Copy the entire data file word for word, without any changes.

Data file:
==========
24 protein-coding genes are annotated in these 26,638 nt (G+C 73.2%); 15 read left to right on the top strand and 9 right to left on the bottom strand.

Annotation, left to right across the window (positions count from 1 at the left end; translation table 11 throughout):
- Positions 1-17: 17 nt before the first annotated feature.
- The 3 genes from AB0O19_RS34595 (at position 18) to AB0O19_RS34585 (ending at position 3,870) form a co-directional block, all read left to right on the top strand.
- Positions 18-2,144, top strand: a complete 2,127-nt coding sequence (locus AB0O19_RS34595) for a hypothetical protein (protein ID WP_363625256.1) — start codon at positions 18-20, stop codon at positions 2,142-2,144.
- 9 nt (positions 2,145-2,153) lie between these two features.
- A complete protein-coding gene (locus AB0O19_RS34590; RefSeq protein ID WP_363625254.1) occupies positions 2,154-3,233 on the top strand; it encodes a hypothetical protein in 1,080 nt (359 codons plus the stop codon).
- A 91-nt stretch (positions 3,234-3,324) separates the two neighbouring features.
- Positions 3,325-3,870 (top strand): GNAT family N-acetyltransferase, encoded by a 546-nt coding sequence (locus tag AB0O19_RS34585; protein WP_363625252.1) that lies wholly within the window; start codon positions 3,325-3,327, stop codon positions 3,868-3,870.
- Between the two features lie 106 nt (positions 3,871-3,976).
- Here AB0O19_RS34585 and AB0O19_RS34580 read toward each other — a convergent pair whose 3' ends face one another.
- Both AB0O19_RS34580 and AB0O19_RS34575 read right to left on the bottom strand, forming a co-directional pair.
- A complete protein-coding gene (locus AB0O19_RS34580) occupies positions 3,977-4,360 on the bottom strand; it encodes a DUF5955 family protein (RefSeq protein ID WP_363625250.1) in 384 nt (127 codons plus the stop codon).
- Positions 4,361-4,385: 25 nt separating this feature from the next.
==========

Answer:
24 protein-coding genes are annotated in these 26,638 nt (G+C 73.2%); 15 read left to right on the top strand and 9 right to left on the bottom strand.

Annotation, left to right across the window (positions count from 1 at the left end; translation table 11 throughout):
- Positions 1-17: 17 nt before the first annotated feature.
- The 3 genes from AB0O19_RS34595 (at position 18) to AB0O19_RS34585 (ending at position 3,870) form a co-directional block, all read left to right on the top strand.
- Positions 18-2,144, top strand: a complete 2,127-nt coding sequence (locus AB0O19_RS34595) for a hypothetical protein (protein ID WP_363625256.1) — start codon at positions 18-20, stop codon at positions 2,142-2,144.
- 9 nt (positions 2,145-2,153) lie between these two features.
- A complete protein-coding gene (locus AB0O19_RS34590; RefSeq protein ID WP_363625254.1) occupies positions 2,154-3,233 on the top strand; it encodes a hypothetical protein in 1,080 nt (359 codons plus the stop codon).
- A 91-nt stretch (positions 3,234-3,324) separates the two neighbouring features.
- Positions 3,325-3,870 (top strand): GNAT family N-acetyltransferase, encoded by a 546-nt coding sequence (locus tag AB0O19_RS34585; protein WP_363625252.1) that lies wholly within the window; start codon positions 3,325-3,327, stop codon positions 3,868-3,870.
- Between the two features lie 106 nt (positions 3,871-3,976).
- Here AB0O19_RS34585 and AB0O19_RS34580 read toward each other — a convergent pair whose 3' ends face one another.
- Both AB0O19_RS34580 and AB0O19_RS34575 read right to left on the bottom strand, forming a co-directional pair.
- A complete protein-coding gene (locus AB0O19_RS34580) occupies positions 3,977-4,360 on the bottom strand; it encodes a DUF5955 family protein (RefSeq protein ID WP_363625250.1) in 384 nt (127 codons plus the stop codon).
- Positions 4,361-4,385: 25 nt separating this feature from the next.